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The New EU Medical Device Regulations - A Game-Changer for Quality Professionals?

Alexandre Alain
by Alexandre Alain on Wed, Aug 23, 2017

The recent updates to EU medical device regulations will have a significant impact on quality management processes. We outline the key issues your business should address.

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The Council of the European Union has now published the final text of the new European Medical Devices Regulation (MDR), marking May 2017 as the beginning of the three year transition period to when the new rules will apply to all medical devices intended for the European market. 

Little change has been made to the EU medical device regulations since the 1990s, yet since then the EU market has become the second largest globally, with technological advances leading to thousands of new devices becoming available. Regulatory and compliance reforms have long been overdue, even more so since malfunctions of medical devices, such as the PIP breast implant scandal have led to an erosion of public trust in the industry. 

The MDR replaces the Medical Devices Directive (93/42/EEC) and Active Implantable Medical Devices Directive (90/385/EEC) with stricter, more complex requirements aimed at ensuring all medical devices are safe and perform properly, particularly through improvements to market surveillance and traceability. Adoption of the new regulation is mandatory and with national regulators given much more control and oversight, it is imperative that your business takes action now to understand its new responsibilities and develop compliance plans.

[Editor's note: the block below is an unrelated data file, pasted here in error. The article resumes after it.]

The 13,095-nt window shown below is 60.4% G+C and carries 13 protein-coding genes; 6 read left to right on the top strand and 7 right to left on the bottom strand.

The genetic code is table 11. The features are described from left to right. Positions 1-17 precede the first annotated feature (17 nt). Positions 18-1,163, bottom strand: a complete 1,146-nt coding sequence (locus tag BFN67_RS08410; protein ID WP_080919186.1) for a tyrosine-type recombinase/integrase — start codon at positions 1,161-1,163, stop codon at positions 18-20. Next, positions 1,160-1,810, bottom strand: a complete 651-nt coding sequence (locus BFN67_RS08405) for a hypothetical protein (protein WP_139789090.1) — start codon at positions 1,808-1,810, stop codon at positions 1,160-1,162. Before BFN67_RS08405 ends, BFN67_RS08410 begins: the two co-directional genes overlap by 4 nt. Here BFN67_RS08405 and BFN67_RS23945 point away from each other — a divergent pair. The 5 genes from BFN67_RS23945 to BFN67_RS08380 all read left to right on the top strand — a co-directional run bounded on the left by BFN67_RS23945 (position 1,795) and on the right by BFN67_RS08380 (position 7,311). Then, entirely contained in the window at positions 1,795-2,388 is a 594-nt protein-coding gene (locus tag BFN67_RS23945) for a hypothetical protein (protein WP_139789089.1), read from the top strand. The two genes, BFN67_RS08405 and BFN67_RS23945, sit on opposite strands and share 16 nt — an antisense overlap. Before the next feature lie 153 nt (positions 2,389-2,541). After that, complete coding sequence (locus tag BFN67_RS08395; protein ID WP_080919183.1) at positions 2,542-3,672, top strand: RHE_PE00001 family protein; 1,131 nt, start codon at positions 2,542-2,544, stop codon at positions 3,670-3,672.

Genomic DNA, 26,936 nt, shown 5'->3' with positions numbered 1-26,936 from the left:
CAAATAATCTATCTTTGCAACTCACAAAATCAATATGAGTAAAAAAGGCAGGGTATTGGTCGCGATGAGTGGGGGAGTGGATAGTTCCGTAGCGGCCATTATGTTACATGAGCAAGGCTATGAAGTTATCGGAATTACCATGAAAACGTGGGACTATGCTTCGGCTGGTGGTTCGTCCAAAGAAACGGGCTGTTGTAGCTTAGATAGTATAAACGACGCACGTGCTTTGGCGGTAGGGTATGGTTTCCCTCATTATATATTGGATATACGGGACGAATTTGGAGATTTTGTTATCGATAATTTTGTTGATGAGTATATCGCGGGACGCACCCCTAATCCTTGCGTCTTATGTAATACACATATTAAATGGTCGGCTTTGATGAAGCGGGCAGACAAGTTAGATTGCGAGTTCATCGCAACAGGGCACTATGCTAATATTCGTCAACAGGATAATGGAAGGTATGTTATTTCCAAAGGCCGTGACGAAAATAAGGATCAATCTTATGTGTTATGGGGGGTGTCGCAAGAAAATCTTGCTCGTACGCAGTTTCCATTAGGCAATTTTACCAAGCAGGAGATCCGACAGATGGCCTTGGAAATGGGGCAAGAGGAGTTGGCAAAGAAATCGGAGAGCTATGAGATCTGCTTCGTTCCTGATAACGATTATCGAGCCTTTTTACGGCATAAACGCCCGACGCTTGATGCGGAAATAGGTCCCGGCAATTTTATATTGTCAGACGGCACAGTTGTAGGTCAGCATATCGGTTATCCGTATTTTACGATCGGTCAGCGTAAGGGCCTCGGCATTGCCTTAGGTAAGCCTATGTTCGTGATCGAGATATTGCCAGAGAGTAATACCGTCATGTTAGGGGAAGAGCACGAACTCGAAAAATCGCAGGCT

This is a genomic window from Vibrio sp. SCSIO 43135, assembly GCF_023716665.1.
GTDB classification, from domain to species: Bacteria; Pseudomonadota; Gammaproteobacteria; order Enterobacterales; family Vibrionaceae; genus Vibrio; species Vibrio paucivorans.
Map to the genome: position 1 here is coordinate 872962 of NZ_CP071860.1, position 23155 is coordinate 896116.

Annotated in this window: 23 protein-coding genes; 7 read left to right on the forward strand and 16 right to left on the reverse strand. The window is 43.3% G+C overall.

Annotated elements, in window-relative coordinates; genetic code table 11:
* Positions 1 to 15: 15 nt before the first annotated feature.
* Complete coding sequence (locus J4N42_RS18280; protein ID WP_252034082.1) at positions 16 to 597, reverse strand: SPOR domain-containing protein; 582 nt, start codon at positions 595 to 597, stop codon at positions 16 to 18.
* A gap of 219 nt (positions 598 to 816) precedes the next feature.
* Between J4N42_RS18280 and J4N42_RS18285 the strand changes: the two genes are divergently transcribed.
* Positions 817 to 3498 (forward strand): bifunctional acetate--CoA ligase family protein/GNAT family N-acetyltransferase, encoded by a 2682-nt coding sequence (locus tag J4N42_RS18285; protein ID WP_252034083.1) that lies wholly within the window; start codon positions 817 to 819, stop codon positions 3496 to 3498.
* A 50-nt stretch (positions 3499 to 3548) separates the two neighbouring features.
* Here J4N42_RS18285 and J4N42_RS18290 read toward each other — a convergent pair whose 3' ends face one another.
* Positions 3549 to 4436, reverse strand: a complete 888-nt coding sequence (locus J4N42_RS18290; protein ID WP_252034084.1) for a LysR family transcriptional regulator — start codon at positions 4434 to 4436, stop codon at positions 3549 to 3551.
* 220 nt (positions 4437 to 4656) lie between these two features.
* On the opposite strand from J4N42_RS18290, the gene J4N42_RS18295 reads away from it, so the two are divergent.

Understand the Timings

The new EU medical device regulations will come into full effect in May 2020, after a three year transition period. During this time, your business will need to revise its technical documentation and processes in order to comply with the new regulations.

CE Mark certificates obtained ahead of full implementation will remain valid for a maximum of five years. However, all CE Mark certificates issued before final MDR implementation will automatically expire four years after MDR initiates, that is in May 2024.

According to British standards body BSI Group, MDR will not be applied retrospectively –  the new requirements will be applied to all devices only when they are to be certified under MDR. However, after the transition period, devices that don't conform to the MDR must be removed from sale. All devices that were covered under the previous regulations will be included in the MDR.

The Impact of the EU Medical Device Regulations on Your Business

The MDR focuses on three key areas in order to improve medical device safety and performance.

Tighter Controls

In order to improve quality, safety and reliability, your business will now be required to refer medical devices for independent assessment through a pool of EU experts before they be placed on the market. Furthermore, there will be more stringent controls on clinical trials as well as stricter oversight of the bodies who can approve the marketing of medical devices.

The role of Notified Bodies will change significantly as a result. As these organizations provide independent conformity assessments for medium and high risk devices, EU regulators now want competent authorities to oversee them more closely. Notified Bodies will be expected take a more impartial approach with more rigorous audits. They will become more like policing bodies, enforcing compliance through stringent reviews of technical files and design dossiers and surprise quality inspections.